After the warm spell in February, it returned to more seasonal weather and even snowed a bit. The snow didn’t last long, and then we were in a long stretch of the awkward time period when it was still cold but not quite winter and not yet spring. I was pretty jealous of all of my Instagram friends’ posts of early-spring blooms, when everything was still completely brown in my yard.

tall stem of blazingstar from last year, brown stem on a brown background

Then one night it rained, and suddenly there was a small patch of pearly everlasting and what I assume to be Canada goldenrods.

a few purplish-green plants and a few light green plants

(In the two weeks since, these have multiplied.)

many skinny green plants and many other stout green plants, much more similar in color this time

I traveled to the backyard and when brushing away the leaf layer, I found spring beauty leaves that were growing unnoticed.

several skinny grasslike leaves, some with bunches of tightly closed buds

And lots and lots of violets, which are taking over the woodland garden — proving once again that just because a flower is native, it doesn’t mean that it’s desired everywhere.

10 clumps of violet leaves growing close together with no other flowers visible

Since I’m still waiting on blooms in my own garden, I headed to Eloise Butler’s garden on April 8 to see some. Things seemed to be a week behind where they were last year. First, hepatica:

six-petal white leaves on skinny stems with no visible leaves

then snow trillium…

seven small trillium flowers and many leaves without flowers

…and skunk cabbage.

three purple skunk cabbages close together

When I got home, when I was still in the car in the driveway, I saw my first butterfly of the season, a red admiral. (But I scared it off before I could get close enough for a photo.) Later that evening, in the woodland garden, I saw one ant, three worms, and unfortunately, two mosquitoes. A full, 70-degree day.

Just three days later, it snowed, showing how fickle spring can be. Of course, it all melted within hours.

pointy iris leaves with water drops at the tips, poking out of wet snow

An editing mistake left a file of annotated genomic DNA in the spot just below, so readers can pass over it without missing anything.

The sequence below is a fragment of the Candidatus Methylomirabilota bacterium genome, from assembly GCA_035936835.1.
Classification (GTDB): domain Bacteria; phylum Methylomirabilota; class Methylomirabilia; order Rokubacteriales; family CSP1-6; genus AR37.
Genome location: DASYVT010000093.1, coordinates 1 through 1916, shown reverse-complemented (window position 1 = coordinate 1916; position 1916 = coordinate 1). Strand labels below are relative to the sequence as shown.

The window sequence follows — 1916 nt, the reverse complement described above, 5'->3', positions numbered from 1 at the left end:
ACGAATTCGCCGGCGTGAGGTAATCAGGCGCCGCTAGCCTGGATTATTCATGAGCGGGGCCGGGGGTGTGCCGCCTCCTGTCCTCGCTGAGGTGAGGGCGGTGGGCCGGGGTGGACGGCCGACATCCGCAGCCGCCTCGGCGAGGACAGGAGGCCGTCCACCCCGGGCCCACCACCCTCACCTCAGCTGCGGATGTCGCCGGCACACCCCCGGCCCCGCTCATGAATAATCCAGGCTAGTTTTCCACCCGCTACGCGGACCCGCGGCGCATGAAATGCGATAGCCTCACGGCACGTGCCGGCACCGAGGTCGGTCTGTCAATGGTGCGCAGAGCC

The plants that were emerging in February seem to be okay now, if not quite normal. They’re growing around last year’s stems, which are still in place. I won’t remove them until it gets a little warmer, just in case insects are still hibernating.

Here’s sedum; I think the smaller, purply leaves are the February ones that have been stunted, while the bigger ones are new. And the middle of this plant seems to be digging itself up.

two big green sedum leaves at the left, with a dozen smaller purplish leaves to the right, roots visible in a hole

The pink turtlehead is fine…

more than a dozen green, tall, skinny stems with purplish leaves standing straight up

and the white one is finally growing after taking awhile to get started, almost as if it were nervous to start growing in case the temperatures plummeted again.

a dozen very skinny two-inch stems with tightly bound leaves, and many more stems that are less than an inch

And the cup plant looks really good.

two dozen plants, each with several unfurling leaves

One night I saw a bat fluttering around in the twilight, swooping back-and-forth and up-and-down in front of my window for about 10 minutes until it got too dark for me to see it anymore. Birds have showed up, too, such as goldfinches and robins.

With all the rain this week and warm temperatures forecast for the weekend, we’re about to see an explosion of plant growth. Looks like hepatica might be the first one to bloom — and I’m thrilled to finally see so many of these buds, since in past years there were only one or two. (Spring beauty is getting close to opening, too.)

nine drooping white nearly-open buds on hairy stems but no leaves

I’ve wanted to create a list of all the plants in my garden for several years, and the time is now. I’m recording them as they appear this season.

I’m still contemplating my new year’s resolutions but before looking forward, I want to take a quick look back. Here’s a short list of what happened in my garden in 2016:


Pasque flower simply didn’t come back, after a couple years of doing well. This was a cultivar, and I bought a native to replace it.

large purple flower near the ground and another beginning to open

Purple prairie clover started fine but was eaten by rabbits.

about a dozen stems chewed off two inches high

I scattered swamp milkweed seeds in the fall of 2015, but nothing sprouted.


Wild columbine thrived in its first year in the yard, after being transplanted late the year before

focus on one pinkish flower with several other buds and flowers blurred in the background

Strawberries not only survived their first winter, they produced several berries. The plants spread far in late summer, so we’re hoping for a real crop next year.

three strawberries on a vine, two white and one bright red

four sets of three strawberry leaves, one just opening, with vine to the left and right

Our first-ever grapes, after years of relatively healthy grapevines! (Though not surprisingly, something ate them before we could.)

three bunches of green grapes

Some kind of super-tall (8-foot) aster.